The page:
Haass and Northern Ireland parties holding talks

Photo of round-table talks from 22 November The parties and Dr Haass are holding more round-table talks

Richard Haass is holding talks with Northern Ireland's five main parties to try to reach agreement on proposals on dealing with the past and parades.

The parties spent the day studying the proposals from the former US diplomat.

Dr Haass and Harvard professor Meghan O'Sullivan were brought to Northern Ireland in July by the first and deputy first ministers.

They aim to find consensus on flags, parades and the past by the end of the year.

The flags issue has now been shelved because the parties could not agree.

Speaking to reporters on the way in, Dr Haass said: "We continue to have the goal we've always had, to press ahead for an agreement.

"It's going to be an interesting evening."

The timetable for the talks was revised for a second time on Monday.

Originally, a round-table session had been scheduled for 11:00 GMT, however, it was later shifted to 18:00 GMT then to 20:00 GMT.

The delays on Monday appear to reflect the difficulties facing Dr Haass and his co-chair, Dr O'Sullivan, in bridging the gaps between the parties.

The details of the latest draft on the past are not yet clear, but some unionist sources expressed concerns about the power apparently being given to a new Historic Investigations Unit to compel witnesses to give evidence.


Previously retired police officers have opposed similar powers being handed to the Police Ombudsman.

However, a senior nationalist source argued that any such power would be balanced by the ability of a proposed truth retrieval body to grant limited immunity on any evidence it gathers.

On Monday afternoon, Dr Haass took to Twitter to say his team was "still hard at it".

He added that it was difficult to imagine a better Christmas present for one and all.

Dr Haass, a former US diplomat, gave the parties a third draft document on Sunday.

The new, 30-page document recommends a separate process to deal with flags, as the parties could not reach consensus on the issue.

Unionists had rejected a previous draft because of concerns about flags.

Start Quote

Long day, but not yet where we need to be. Much to be settled before Christmas; won't be easy, but surely worth it for Northern Ireland.”

End Quote Dr Haass Talks chairman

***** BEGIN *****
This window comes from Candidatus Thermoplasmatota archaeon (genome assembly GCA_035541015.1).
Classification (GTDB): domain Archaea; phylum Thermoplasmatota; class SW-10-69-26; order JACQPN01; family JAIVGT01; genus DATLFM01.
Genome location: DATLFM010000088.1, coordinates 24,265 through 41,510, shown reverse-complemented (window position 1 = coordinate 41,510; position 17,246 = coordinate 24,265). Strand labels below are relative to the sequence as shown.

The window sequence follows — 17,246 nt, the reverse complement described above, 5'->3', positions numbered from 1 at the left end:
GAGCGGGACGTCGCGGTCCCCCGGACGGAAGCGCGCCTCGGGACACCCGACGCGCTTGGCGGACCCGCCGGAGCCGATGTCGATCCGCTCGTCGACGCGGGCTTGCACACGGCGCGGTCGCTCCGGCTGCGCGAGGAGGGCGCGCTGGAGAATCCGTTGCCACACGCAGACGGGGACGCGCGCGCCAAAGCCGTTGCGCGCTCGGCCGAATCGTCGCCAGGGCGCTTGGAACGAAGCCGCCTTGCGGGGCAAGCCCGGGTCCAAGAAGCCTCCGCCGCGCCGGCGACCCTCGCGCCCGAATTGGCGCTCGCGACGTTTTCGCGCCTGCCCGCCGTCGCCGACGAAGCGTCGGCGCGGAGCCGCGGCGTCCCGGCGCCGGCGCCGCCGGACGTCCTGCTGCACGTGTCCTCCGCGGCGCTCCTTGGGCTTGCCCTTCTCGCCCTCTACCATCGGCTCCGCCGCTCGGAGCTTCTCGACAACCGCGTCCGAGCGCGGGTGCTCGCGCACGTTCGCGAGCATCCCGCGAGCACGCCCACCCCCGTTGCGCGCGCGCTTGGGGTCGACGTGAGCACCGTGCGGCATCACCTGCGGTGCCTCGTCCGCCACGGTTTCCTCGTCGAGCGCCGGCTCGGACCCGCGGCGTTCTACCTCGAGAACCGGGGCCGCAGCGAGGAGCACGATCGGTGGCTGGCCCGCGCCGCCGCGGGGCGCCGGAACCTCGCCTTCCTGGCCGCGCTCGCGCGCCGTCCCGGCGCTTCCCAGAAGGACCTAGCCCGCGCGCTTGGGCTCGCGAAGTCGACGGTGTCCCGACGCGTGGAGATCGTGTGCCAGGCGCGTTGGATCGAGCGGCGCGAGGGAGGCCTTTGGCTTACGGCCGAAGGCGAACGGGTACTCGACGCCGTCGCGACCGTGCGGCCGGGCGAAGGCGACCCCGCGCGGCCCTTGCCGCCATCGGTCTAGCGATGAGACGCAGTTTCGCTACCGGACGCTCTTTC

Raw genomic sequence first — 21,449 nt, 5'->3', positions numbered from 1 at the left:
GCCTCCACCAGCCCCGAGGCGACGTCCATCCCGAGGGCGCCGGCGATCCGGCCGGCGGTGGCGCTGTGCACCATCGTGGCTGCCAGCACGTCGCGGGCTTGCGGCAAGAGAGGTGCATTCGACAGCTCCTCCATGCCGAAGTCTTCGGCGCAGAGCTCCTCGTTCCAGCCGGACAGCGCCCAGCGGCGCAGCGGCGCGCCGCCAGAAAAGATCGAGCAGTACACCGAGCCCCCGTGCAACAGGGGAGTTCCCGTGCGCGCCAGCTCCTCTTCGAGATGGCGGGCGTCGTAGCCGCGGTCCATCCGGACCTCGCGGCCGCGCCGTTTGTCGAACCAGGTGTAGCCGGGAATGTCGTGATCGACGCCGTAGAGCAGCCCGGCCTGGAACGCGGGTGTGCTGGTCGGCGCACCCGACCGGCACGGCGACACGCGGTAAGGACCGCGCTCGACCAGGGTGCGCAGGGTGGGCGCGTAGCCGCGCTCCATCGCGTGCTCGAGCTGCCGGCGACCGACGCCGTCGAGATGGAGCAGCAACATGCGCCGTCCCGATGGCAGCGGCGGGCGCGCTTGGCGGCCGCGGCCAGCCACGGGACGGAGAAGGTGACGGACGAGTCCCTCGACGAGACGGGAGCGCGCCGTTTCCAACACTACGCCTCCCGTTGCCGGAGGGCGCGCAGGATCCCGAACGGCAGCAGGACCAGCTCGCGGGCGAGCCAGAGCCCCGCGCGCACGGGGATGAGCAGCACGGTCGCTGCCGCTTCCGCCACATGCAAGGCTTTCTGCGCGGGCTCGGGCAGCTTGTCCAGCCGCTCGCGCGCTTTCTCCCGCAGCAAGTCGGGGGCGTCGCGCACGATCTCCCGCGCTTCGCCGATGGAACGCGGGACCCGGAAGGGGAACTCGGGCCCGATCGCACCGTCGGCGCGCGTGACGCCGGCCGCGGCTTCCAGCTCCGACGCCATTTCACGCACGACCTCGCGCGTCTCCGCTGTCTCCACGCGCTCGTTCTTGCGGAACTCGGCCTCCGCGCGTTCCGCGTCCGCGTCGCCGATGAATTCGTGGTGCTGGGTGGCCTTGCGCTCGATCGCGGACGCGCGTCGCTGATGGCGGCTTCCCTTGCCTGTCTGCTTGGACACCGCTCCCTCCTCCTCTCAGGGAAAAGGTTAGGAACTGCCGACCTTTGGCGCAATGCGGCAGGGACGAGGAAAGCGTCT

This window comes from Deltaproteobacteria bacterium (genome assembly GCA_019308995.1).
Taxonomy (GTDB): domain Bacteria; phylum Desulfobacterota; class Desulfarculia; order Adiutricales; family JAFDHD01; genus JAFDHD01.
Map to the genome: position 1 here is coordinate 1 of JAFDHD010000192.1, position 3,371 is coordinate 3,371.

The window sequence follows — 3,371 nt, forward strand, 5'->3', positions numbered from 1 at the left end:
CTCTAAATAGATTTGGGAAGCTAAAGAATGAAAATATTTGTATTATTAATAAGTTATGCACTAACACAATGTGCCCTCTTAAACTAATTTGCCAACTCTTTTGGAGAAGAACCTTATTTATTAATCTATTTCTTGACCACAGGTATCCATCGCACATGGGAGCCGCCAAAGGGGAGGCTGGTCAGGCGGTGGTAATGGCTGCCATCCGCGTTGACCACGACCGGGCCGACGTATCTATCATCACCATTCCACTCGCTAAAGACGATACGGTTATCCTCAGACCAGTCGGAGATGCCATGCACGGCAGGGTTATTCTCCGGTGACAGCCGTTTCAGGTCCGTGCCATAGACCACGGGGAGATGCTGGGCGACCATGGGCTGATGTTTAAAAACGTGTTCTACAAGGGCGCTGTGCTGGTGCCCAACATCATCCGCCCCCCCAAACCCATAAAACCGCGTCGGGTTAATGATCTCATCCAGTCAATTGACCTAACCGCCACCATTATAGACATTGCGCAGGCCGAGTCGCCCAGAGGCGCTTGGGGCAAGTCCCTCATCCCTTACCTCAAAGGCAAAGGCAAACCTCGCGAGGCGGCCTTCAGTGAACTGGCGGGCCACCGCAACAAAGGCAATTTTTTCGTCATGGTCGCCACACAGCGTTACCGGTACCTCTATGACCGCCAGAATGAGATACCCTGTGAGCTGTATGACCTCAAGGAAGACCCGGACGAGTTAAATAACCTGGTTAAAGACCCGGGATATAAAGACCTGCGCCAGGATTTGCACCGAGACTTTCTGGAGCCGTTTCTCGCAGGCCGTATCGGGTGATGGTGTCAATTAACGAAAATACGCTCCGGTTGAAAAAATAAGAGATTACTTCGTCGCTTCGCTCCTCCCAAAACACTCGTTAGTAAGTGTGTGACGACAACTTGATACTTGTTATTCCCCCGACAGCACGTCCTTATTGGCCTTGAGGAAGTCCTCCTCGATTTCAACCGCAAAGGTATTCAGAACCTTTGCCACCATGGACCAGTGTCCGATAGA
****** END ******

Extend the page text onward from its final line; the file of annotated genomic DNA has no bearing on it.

Their objections had centred on the suggestion of a licensing scheme that would have meant permits being issued for the flying of flags on the streets.

Northern Ireland Secretary Theresa Villiers said there was a "remarkable amount of optimism" among political leaders trying to reach a settlement.

"I've had a series of conversations with party leaders over the course of the day," she said.

"There still seems to be a remarkable amount of optimism, but the reality is that these issues are extremely difficult to resolve, but I welcome the efforts that are being made by the political parties in Northern Ireland to try to make progress."

DUP MP Jeffrey Donaldson said some progress had been made but, "realistically, it's going to be a challenge to get agreement before close of play".

"I would hope that even today, it might still be possible to reach agreement, at least on parades and dealing with the past and agreement on how we move forward on the other issues," he said.

Mr Donaldson said Dr Haass had indicated that if agreement was not reached before Christmas, talks would resume on 27 and 28 December.

'Go home'

Meanwhile, Ulster Unionist MLA Michael Copeland has apologised for saying that Dr Haass should "go home and leave us who live here to mend our ways".

Mr Copeland was speaking at a loyalist rally in north Belfast at the weekend.

Mr Copeland made the remarks as he criticised Dr Haass' proposal to license the flying of flags.

In a statement on Monday, the UUP MLA said: "I deeply regret any offence taken by anyone following my comments at the weekend, for none was intended."

Mr Copeland said he had spoken "as I always do from the heart" but added that he "intended no disrespect to Mr Haass".

"I fully support the efforts of my party leader and the others involved in this process," Mr Copeland said.

Politicians have been providing feedback on the proposals to Dr Haass and his team, and a revised version will form the basis for Monday's round-table talks.

Plans for councils to carry out an audit on what memorials they have on their premises has also been removed from the latest round of the diplomat's proposals.

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